TightVNC is free and open-source remote desktop software that uses and improves VNC's RFB protocol. To enhance performance over low bandwidth connections, it applies 'tight encoding' of areas that is practically a combination of JPEG compression and other types of encoding. At a low frame rate, it is said that it's possible to watch videos and play DirectX games through TightVNC over a broadband connection.

Some of the main features of TightVNC:

* Scaling of the remote desktop
* Automatic SSH tunneling
* Full compatibility with the standard RFB protocol used in VNC
* Enhanced web browser access
* Support for two passwords, full-control and read-only

Grdc (GTK+/Gnome Remote Desktop Client)
Grdc (GTK+/Gnome Remote Desktop Client) is a GTK+ and GNOME-based remote desktop software that has the ability to connect to a VNC platform (using libvncserver0) as well as to Windows Terminal Servers (with rdesktop). Aside from the main program, a GNOME applet support for the client is available using the 'grdc-gnome' package.

Here are some other features of Grdc:

* Provides a list of remote desktop files for most frequently used servers
* Ability to make quick connections by directly putting in the server name
* Remote desktops with higher resolutions are scrollable/scalable in both window and fullscreen mode
* Viewport fullscreen mode: remote desktop automatically scrolls when the mouse moves over the screen edge.
* Floating toolbar in fullscreen mode, allows you to switch between modes, toggle keyboard grabbing, minimize, etc.

If you know of other excellent free and open-source remote desktop software for Linux that we fail to include above, feel free to share them with us via comment.


  1. and x2go ....

  2. GRDC has been renamed to Remmina.

  3. yes, you should check out freerdp(.com) which is a rdesktop fork with support for newer RDP technologies like Session Broker.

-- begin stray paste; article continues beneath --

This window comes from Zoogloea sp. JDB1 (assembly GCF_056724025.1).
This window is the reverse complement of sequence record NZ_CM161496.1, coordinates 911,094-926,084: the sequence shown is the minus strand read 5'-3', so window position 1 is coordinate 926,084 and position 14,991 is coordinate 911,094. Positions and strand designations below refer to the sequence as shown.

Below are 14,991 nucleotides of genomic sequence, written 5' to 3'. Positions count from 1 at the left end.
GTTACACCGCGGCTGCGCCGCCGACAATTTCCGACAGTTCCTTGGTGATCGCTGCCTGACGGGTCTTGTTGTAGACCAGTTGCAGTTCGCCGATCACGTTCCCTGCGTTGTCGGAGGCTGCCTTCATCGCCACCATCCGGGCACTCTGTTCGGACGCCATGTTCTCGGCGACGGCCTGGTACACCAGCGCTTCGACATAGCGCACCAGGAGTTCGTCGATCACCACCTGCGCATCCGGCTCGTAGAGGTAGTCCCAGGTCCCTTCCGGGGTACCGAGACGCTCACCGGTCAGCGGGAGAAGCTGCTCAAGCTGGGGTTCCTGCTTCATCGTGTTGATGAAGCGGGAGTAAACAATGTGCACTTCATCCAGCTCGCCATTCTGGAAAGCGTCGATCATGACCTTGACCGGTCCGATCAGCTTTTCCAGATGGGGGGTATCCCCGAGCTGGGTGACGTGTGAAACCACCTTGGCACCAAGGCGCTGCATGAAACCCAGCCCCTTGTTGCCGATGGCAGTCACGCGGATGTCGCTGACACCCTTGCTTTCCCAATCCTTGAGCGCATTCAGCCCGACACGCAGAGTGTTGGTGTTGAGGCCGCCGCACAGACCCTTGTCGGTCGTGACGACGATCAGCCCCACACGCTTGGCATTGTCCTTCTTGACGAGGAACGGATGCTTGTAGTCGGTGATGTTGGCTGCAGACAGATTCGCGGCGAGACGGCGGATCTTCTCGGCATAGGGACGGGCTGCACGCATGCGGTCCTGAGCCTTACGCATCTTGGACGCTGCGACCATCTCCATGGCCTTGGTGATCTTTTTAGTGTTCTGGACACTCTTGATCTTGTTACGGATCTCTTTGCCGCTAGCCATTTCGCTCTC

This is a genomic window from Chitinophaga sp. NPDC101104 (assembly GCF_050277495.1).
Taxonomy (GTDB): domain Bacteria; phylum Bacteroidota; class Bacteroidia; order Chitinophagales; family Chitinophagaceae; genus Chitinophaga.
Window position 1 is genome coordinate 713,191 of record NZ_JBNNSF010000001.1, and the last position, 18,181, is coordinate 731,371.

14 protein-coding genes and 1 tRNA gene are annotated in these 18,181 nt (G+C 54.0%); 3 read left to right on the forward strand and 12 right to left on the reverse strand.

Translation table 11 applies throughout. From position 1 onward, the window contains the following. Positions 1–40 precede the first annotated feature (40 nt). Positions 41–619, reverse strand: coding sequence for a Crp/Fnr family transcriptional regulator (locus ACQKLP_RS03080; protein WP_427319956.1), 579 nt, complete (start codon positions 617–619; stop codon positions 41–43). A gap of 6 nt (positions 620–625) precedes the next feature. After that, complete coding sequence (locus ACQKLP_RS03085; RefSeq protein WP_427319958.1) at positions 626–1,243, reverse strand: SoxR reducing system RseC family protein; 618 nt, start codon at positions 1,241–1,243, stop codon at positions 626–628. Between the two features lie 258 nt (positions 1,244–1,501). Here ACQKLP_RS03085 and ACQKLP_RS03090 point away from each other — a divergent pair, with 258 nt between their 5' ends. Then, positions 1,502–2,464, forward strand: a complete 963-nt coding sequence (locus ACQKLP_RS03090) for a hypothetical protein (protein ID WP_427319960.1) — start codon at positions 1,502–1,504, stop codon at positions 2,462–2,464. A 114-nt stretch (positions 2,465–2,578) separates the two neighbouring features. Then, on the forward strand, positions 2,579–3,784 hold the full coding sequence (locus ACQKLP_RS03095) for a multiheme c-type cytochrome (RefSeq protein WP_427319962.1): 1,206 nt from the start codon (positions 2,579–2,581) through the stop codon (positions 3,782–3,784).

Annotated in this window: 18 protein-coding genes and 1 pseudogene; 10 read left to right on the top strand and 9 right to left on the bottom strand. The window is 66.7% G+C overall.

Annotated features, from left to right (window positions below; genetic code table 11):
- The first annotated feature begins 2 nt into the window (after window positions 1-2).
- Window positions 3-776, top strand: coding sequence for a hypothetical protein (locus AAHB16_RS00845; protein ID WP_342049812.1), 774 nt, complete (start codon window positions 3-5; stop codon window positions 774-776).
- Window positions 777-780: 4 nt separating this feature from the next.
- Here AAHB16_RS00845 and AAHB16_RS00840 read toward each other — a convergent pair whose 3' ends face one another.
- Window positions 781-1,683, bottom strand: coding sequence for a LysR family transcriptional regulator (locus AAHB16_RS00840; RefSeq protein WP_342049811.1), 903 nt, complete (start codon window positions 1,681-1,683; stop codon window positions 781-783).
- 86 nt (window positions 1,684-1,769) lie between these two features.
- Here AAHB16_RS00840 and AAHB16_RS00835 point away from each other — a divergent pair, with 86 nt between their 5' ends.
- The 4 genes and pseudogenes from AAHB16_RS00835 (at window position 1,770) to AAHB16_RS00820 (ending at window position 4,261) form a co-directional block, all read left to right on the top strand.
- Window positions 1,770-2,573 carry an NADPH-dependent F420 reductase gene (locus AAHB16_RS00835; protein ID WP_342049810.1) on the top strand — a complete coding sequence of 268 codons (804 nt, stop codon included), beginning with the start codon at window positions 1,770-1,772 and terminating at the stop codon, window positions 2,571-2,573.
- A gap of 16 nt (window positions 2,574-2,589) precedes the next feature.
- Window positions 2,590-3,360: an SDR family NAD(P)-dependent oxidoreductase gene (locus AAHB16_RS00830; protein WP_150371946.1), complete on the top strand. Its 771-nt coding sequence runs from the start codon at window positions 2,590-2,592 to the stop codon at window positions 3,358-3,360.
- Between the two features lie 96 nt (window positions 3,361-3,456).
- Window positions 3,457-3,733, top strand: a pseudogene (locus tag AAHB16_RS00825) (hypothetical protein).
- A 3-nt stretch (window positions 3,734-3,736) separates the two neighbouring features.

4. You mentioned NX in the beginning of the article, but then you forgot to elaborate on it.

  5. You also forgot to mention that NoMachine's NX is the foundation of many of those on the market: neatx, 2x, x2go, freenx. Did I forget any?

  6. You have made a distinctive blog. No one could have made it more beautiful. I have actually learned a lot here. The information has purity and uniqueness. Thank you very much.

  7. Another vote for Remmina.

  8. KRDC fan here as well. I manage both Windows and Linux boxes and its feature set is better than any of the above.


  9. victoria wegnerMarch 03, 2011

    Right now I'm debating whether I should go with free remote desktop software, or if I should invest in a paid turnkey option, such as proxy networks ( Both have pros and cons. Hoping someone could speak to their experience w paid option.

  10. Hi, thanks for the article.
    RealVNC right now is NOT open source I think, maybe you want to fix that :)

  11. i want remote installation on client machine so that i dont ahve to install every machine the software. any software like that ??